The common assumption that prehistoric females in hunter-gatherer societies were relegated to the role of gatherers is being upended, with the discovery of the burial site of a female Neolithic hunter in Peru leading to another study that concluded that a much larger portion of females in prehistoric societies may have borne hunting duties than previously assumed.

Discovered in 2018 during an excavation at Wilamaya Patjxa site, situated high in Peru’s Andes Mountains, the 9,000-year-old grave of a teenage female was uncovered along with her belongings: a hunting toolkit of stone projectile points and animal processing tools. This discovery led the University of California, Davis archaeological team to question whether this individual Artemis was unusual amongst women throughout human prehistory, or were women more active in the art of hunting than assumed.

The team developed a meta-study that analyzed the records of 107 late Pleistocene burial sites found throughout North and South America involving the remains of 429 people, and out of the 27 individuals that were associated with big-game hunting tools only 15 of them were identified as male, with 11 of them proving to be female.

Although the sampling was small, the surprise discovery that nearly 41 percent of the individuals involved warranted “the conclusion that female participation in early big-game hunting was likely nontrivial,” according to the researchers. A further statistical analysis showed that females would have made up between 30 and 50 percent of the hunters in these early populations, a much higher ratio than what is found in more recent hunter-gatherer societies. Additionally, at 9,000 years old the Wilamaya Patjxa huntress was the earliest known example of a woman taking on what has been long presumed to be “man’s work.”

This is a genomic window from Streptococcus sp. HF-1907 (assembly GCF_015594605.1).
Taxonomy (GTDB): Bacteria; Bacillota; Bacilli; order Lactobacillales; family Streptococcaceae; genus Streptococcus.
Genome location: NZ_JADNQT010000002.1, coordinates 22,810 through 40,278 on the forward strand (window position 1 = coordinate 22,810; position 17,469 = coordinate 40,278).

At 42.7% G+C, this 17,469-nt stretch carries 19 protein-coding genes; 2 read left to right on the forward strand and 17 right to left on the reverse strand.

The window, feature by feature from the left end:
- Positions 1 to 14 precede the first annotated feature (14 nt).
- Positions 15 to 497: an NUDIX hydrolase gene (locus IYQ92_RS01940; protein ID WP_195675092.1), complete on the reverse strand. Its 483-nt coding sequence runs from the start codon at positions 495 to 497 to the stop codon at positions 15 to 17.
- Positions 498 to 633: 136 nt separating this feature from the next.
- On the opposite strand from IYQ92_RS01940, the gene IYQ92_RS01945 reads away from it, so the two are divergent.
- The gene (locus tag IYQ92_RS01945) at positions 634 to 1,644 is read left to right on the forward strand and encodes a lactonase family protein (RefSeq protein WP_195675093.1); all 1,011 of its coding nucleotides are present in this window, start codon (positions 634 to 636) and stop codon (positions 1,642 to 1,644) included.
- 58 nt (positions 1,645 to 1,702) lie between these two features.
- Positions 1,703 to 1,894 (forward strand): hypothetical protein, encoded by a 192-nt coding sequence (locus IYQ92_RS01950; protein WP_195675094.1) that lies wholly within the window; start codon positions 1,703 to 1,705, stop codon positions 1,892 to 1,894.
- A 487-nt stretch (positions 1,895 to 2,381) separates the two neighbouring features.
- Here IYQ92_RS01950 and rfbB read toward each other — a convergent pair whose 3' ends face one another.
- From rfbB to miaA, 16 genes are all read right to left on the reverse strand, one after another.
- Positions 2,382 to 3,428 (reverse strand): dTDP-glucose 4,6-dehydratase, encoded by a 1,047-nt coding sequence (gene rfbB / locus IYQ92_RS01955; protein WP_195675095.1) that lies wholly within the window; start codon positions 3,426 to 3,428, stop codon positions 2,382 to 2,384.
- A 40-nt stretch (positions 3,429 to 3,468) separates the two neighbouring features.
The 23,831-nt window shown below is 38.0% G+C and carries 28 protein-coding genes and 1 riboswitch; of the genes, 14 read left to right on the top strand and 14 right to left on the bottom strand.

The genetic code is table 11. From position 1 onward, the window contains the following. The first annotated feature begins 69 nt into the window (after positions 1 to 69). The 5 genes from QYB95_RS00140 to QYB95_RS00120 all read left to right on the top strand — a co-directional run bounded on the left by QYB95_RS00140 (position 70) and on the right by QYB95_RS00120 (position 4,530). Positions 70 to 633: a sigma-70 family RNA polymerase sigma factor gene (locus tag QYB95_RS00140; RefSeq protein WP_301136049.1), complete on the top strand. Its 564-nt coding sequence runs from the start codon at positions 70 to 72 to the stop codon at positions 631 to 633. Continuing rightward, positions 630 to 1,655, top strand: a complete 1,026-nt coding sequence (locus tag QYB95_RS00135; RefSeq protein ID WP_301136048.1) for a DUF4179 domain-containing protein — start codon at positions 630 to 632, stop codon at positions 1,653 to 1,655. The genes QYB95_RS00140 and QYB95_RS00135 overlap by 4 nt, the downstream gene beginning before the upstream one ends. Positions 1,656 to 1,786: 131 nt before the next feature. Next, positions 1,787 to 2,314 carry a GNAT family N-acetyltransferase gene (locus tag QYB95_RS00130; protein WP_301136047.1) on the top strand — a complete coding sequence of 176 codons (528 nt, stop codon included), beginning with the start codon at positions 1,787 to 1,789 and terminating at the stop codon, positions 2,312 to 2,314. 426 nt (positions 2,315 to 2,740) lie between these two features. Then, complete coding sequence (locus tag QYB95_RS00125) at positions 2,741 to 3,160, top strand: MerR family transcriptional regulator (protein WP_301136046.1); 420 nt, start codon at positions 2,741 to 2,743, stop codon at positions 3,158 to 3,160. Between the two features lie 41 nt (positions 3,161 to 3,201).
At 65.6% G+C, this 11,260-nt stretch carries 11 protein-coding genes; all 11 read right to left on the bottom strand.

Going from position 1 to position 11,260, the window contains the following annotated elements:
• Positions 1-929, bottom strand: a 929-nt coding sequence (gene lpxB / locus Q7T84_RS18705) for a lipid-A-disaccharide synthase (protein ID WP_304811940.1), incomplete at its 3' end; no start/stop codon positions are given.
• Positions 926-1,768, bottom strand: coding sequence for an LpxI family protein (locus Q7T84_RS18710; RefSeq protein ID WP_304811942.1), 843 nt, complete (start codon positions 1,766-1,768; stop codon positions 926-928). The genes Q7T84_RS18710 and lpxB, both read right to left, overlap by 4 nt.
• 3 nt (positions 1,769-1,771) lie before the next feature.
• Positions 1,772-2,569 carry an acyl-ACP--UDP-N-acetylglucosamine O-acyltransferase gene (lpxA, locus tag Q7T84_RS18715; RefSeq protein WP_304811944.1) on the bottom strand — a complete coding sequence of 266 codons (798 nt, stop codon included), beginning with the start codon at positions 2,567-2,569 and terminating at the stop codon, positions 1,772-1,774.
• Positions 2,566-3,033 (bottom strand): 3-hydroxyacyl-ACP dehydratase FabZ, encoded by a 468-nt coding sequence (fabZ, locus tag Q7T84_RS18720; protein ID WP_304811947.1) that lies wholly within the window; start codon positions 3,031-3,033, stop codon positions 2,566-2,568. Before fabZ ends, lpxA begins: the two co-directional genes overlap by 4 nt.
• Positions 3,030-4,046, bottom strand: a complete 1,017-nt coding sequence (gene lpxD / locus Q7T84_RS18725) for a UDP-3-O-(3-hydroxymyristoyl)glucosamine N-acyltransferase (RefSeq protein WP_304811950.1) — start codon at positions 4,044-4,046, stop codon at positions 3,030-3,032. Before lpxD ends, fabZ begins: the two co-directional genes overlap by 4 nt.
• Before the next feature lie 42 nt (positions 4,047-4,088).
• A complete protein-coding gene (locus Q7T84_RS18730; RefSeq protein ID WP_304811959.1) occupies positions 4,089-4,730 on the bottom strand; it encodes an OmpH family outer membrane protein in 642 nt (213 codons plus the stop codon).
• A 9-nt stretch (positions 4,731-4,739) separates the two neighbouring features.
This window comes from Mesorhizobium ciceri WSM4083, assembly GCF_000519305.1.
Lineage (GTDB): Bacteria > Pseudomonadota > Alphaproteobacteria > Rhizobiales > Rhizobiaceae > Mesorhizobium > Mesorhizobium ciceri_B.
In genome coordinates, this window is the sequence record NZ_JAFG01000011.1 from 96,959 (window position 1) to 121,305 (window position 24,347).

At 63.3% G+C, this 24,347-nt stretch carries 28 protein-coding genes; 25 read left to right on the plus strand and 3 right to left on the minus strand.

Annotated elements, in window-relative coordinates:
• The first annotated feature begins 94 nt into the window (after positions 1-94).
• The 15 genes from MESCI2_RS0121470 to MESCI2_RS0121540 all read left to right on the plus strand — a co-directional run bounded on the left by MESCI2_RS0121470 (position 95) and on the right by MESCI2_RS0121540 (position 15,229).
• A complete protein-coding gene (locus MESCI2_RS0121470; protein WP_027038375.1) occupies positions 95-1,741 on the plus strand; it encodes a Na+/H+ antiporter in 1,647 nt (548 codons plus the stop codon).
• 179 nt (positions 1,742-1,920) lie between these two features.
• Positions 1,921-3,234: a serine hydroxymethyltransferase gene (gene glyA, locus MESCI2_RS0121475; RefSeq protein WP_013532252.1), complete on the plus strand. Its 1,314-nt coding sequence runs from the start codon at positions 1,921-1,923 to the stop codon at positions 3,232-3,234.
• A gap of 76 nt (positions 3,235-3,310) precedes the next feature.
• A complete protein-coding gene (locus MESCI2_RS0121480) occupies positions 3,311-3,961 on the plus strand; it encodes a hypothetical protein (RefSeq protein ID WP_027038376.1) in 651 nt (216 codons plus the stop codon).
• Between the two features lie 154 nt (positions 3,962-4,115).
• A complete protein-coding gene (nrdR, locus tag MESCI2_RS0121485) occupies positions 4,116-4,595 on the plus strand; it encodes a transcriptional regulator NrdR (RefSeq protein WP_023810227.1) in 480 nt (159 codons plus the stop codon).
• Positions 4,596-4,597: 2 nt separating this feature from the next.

“An archaeological discovery and analysis of early burial practices overturns the long-held ‘man-the-hunter’ hypothesis,” explains Randy Haas, assistant professor of anthropology and the lead author of the study, “Female Hunters of the Early Americas.”

“We believe that these findings are particularly timely in light of contemporary conversations surrounding gendered labor practices and inequality,” Haas adds. “Labor practices among recent hunter-gatherer societies are highly gendered, which might lead some to believe that sexist inequalities in things like pay or rank are somehow ‘natural.’ But it’s now clear that sexual division of labor was fundamentally different—likely more equitable—in our species’ deep hunter-gatherer past.”

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